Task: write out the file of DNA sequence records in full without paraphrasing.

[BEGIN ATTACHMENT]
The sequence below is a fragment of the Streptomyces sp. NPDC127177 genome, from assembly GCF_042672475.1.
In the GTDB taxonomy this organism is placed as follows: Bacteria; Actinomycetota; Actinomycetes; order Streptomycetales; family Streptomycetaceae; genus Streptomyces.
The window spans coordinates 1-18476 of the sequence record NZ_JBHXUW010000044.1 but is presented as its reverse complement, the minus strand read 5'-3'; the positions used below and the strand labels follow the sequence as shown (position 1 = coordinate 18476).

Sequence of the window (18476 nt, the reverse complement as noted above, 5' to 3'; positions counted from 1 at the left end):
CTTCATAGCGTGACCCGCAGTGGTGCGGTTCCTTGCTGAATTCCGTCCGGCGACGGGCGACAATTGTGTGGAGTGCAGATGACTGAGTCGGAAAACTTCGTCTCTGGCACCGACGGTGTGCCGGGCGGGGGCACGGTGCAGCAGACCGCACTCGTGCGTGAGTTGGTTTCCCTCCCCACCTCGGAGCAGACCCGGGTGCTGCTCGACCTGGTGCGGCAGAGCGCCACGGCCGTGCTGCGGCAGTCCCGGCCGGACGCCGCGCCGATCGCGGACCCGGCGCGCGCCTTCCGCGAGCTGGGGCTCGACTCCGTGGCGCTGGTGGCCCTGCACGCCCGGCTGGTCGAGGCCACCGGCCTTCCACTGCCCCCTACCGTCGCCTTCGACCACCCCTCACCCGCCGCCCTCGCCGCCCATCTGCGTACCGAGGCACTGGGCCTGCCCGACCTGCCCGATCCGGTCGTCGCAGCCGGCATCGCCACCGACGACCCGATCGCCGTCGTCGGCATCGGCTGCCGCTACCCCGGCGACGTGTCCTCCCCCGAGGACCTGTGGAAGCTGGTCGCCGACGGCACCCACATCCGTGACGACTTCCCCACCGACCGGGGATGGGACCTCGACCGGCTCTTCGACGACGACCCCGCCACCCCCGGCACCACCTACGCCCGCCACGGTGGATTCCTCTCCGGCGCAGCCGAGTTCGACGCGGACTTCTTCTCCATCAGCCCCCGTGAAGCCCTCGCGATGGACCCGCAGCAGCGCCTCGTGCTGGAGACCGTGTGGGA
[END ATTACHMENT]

The sequence below is a fragment of the Streptomyces sp. NPDC127177 genome, from assembly GCF_042672475.1.
In the GTDB taxonomy this organism is placed as follows: Bacteria; Actinomycetota; Actinomycetes; order Streptomycetales; family Streptomycetaceae; genus Streptomyces.
The window spans coordinates 1-18476 of the sequence record NZ_JBHXUW010000044.1 but is presented as its reverse complement, the minus strand read 5'-3'; the positions used below and the strand labels follow the sequence as shown (position 1 = coordinate 18476).

Sequence of the window (18476 nt, the reverse complement as noted above, 5' to 3'; positions counted from 1 at the left end):
CTTCATAGCGTGACCCGCAGTGGTGCGGTTCCTTGCTGAATTCCGTCCGGCGACGGGCGACAATTGTGTGGAGTGCAGATGACTGAGTCGGAAAACTTCGTCTCTGGCACCGACGGTGTGCCGGGCGGGGGCACGGTGCAGCAGACCGCACTCGTGCGTGAGTTGGTTTCCCTCCCCACCTCGGAGCAGACCCGGGTGCTGCTCGACCTGGTGCGGCAGAGCGCCACGGCCGTGCTGCGGCAGTCCCGGCCGGACGCCGCGCCGATCGCGGACCCGGCGCGCGCCTTCCGCGAGCTGGGGCTCGACTCCGTGGCGCTGGTGGCCCTGCACGCCCGGCTGGTCGAGGCCACCGGCCTTCCACTGCCCCCTACCGTCGCCTTCGACCACCCCTCACCCGCCGCCCTCGCCGCCCATCTGCGTACCGAGGCACTGGGCCTGCCCGACCTGCCCGATCCGGTCGTCGCAGCCGGCATCGCCACCGACGACCCGATCGCCGTCGTCGGCATCGGCTGCCGCTACCCCGGCGACGTGTCCTCCCCCGAGGACCTGTGGAAGCTGGTCGCCGACGGCACCCACATCCGTGACGACTTCCCCACCGACCGGGGATGGGACCTCGACCGGCTCTTCGACGACGACCCCGCCACCCCCGGCACCACCTACGCCCGCCACGGTGGATTCCTCTCCGGCGCAGCCGAGTTCGACGCGGACTTCTTCTCCATCAGCCCCCGTGAAGCCCTCGCGATGGACCCGCAGCAGCGCCTCGTGCTGGAGACCGTGTGGGA